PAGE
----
Because the ultrasound waves don’t pass easily through the air within the trachea, there’s significant shadowing and artifact, making it difficult to visualize the posterior aspect of the airway. This can make visualizing the ET tube itself difficult, although distension of the trachea as the tube is advanced is sometimes observed. The color flow Doppler feature on the ultrasound machine can be used to identify placement of the ET tube within the trachea. When the trachea distends and is moved by the entry of the ET tube, a Doppler signal is generated, and color flow is seen within the lumen of the trachea.

Because the esophagus is usually collapsed and doesn’t contain as much air as the trachea, passage of an ET tube into the esophagus creates a second air-mucosal interface posterior and lateral to the air-mucosal interface of the trachea. This “double tract sign” is much more readily identified than if the tube is placed within the trachea itself. (See Figure 2, below.) If this is observed by the provider performing the ultrasound, the intubating provider should immediately withdraw the ET tube.

Figure 2: The “double tract sign” seen when an esophageal intubation has occurred
EMS use ultrasound for prehospital airway management
Note that there are two areas shadowing seen as the result of air-mucosal
interfaces: one in the trachea and one in the esophagus. Image courtesy Laleh Gharahbaghian

Doppler color flow imaging can also be used to detect esophageal intubation in the same manner as tracheal intubation. If the ET tube passes into the esophagus, the deformation of the esophageal walls by the presence of the tube will generate a color flow signal that can be detected by ultrasound Doppler. Using these techniques, confirmation of ET tube placement is performed by excluding esophageal intubation.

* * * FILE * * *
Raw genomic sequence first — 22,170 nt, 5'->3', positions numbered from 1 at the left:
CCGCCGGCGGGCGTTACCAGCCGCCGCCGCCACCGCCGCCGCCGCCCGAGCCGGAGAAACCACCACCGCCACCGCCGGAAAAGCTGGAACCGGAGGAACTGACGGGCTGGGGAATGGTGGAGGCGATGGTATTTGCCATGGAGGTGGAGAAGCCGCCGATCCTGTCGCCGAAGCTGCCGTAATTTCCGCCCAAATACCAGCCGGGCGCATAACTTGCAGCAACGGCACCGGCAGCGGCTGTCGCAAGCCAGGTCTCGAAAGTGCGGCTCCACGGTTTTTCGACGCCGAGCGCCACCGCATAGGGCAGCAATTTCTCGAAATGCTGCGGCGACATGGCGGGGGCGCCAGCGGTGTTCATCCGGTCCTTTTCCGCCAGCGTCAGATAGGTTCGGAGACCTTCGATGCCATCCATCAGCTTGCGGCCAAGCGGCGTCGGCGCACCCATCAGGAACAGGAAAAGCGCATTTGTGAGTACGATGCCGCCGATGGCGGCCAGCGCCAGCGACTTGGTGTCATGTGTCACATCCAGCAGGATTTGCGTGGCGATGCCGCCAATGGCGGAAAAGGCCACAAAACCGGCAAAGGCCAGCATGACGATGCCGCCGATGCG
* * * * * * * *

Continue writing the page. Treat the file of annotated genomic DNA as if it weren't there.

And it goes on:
Ultrasound in the Age of EtCO2 Sampling

Unquestionably, the availability of continuous EtCO2 monitoring has revolutionized airway management safety.1 It’s the position of the National Association of EMS Physicians (NAEMSP) that in a patient with a perfusing cardiac rhythm, end-tidal capnography may be superior to other methods of ET tube positon monitoring, yet NAEMSP acknowledges that no method of tube position confirmation is 100% reliable under all circumstances.2 Obtaining a continuous end-tidal capnogram requires a cardiac monitor with such capability, which may not always be available to the out-of-hospital provider, particularly in austere settings.1 For patients in low-flow states such as cardiac arrest or severe shock, end-tidal capnography may be less reliable, as the lungs are poorly perfused in these conditions and carbon dioxide isn’t as readily off-loaded.3

One advantage to using ultrasound for tube confirmation is that if the ET tube is placed in the esophagus, this can be seen immediately, before any ventilations are administered and the stomach is insufflated.4 This may potentially decrease the risk for aspiration of gastric contents. The sonographer can provide real-time feedback to the intubator if passage of the ET tube into the esophagus is evident sonographically.

Ultrasound may be particularly helpful for intubation during cardiac arrest when an intubation attempt is made while chest compressions are ongoing. The provider performing the ultrasound can be positioned on the opposite side of the patient as the person performing chest compressions, and can serve as another set of eyes that provide guidance for the intubator, who will be attempting intubation under the difficult conditions posed by ongoing CPR.3

Cricothyroidotomy Landmark Identification

If an airway is predicted to be difficult to secure, ultrasound can be used to identify and mark the cricothyroid membrane in anticipation of the patient requiring a cricothyroidotomy. This may expedite the cricothyroidotomy procedure, especially when anatomic landmarks are difficult to identify, such as in obese patients and those with short necks. Incidentally, these are also the patients who may be difficult to intubate as well.